One month after you died I had a conversation with a friend. She asked about you, about the hospital. I told her about your pictures that morning. How initially I didn't want them, didn't want to remember that pain. I didn't want to look back in twenty years and see my eyes on that morning. How a nurse convinced me otherwise. How she told me, "You don't ever have to look. But one day you might , and there she'll be."
I told her how I hadn't known if I should smile, if I should cry. How I pretty much sat there and did nothing. How I loved the gown you wore, donated and created from some angelic woman's wedding dress. How it felt like I was watching some parody of a life that was supposed to happen.
She was crying when she told me she was sorry. "Nora, I don't think I could ever look at those."
I knew then that she would forever be the friend who had the choice to turn away. And I, forever the mother who was forced to look. It felt like the table between us had grown, and suddenly my tea was sour.
Yesterday was tough.
Truthfully, that sentence could be applied to any point in my life now, only yesterday was really, really tough.
I know it isn't logical to assume that the same thing would happen to this baby at the exact same point in this pregnancy as yours. I know we are taking different precautions this time. I know that we are receiving additional scans, monitoring, medicine...
It just doesn't matter. So many things that used to matter to me don't. I am no longer a logical person to whom logical things happen.
So I pretty much freaked out all day. Silently. I was short with my students, conscious of every movement, every twinge. I got zero sleep the night before. I cried on the drive to work just thinking about her, the blissfully unaware 34 weeks and 5 days pregnant girl eating her cereal in another universe somewhere. I wanted to reach out, to warn her, to scream at her to put down the spoon. To look. To watch you dance just one more time beneath her skin. But I can't. And she is out there somewhere and she has no clue.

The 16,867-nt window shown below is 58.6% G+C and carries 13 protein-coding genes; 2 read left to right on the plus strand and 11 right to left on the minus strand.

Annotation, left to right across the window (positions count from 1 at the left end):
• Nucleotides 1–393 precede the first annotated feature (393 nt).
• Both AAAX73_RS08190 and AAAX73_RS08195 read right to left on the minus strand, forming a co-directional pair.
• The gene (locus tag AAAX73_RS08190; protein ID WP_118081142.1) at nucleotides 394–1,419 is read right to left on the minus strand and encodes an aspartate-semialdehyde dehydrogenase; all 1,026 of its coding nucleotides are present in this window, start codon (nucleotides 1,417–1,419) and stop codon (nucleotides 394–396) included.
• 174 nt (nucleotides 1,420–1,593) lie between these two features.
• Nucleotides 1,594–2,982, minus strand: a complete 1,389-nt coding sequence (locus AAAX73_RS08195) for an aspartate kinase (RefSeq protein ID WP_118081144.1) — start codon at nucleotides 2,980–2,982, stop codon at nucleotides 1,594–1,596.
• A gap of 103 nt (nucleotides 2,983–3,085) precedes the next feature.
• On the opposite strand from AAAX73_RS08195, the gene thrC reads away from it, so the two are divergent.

By the time I got to the hospital for my 3:15 appointment I could barely hold it together. The nurse strapped the monitor on and once I heard that beautiful sound I lost it. I couldn't possibly have held it together if I had tried, and I wasn't trying anymore.
She understood, dimmed the lights for me, closed the curtain behind her. And I just stared at the screens, the beeping fluctuations, and I cried for the entire thirty five minutes.
There was certainly relief, as it is always, always a relief to hear that sound. I guess there is a part of me that didn't believe we'd make it this far, this baby and me. There is also an immense sadness. A guilt. Because you never got this day. You never got 34+6.
Last summer I met some co-workers for dinner. We sat outside and ate and drank until midnight. It was lovely, the first time I had really let loose in a while. It may have been the liquid courage, or it could have been the sincerity in their questions of you on that night. They asked to see you and I didn't hesitate.
I handed over my phone, and I watched my friend scroll through each one. After a few minutes I noticed she was crying.
"I'm sorry," I said, immediately feeling horrible. I know it isn't easy to look at them. My beautiful, anatomically perfect daughter. My dead baby.
"You don't have to keep going," I held out my hand.
"No," she shook her head, struggling to speak. "I'm crying for you."
And I think it was then. It must have been then, the first time I was grateful for the pictures.
Because they never got to hold you, to know you. They never got to feel your weight in their arms. How could they possibly understand? In that moment I was grateful for the proof. This proof that you existed. That you were real. Ten fingers and ten toes and two parents. One heart that just stopped on one day. Because something so horrible warrants the pause. Because you deserve to be seen.
I hugged my friend that night and I thought of that nurse, and I wanted to hug her too. I think she knew something that I didn't that morning. Not yet.
She knew that I might want to share.
And she knew there'd be those who could look.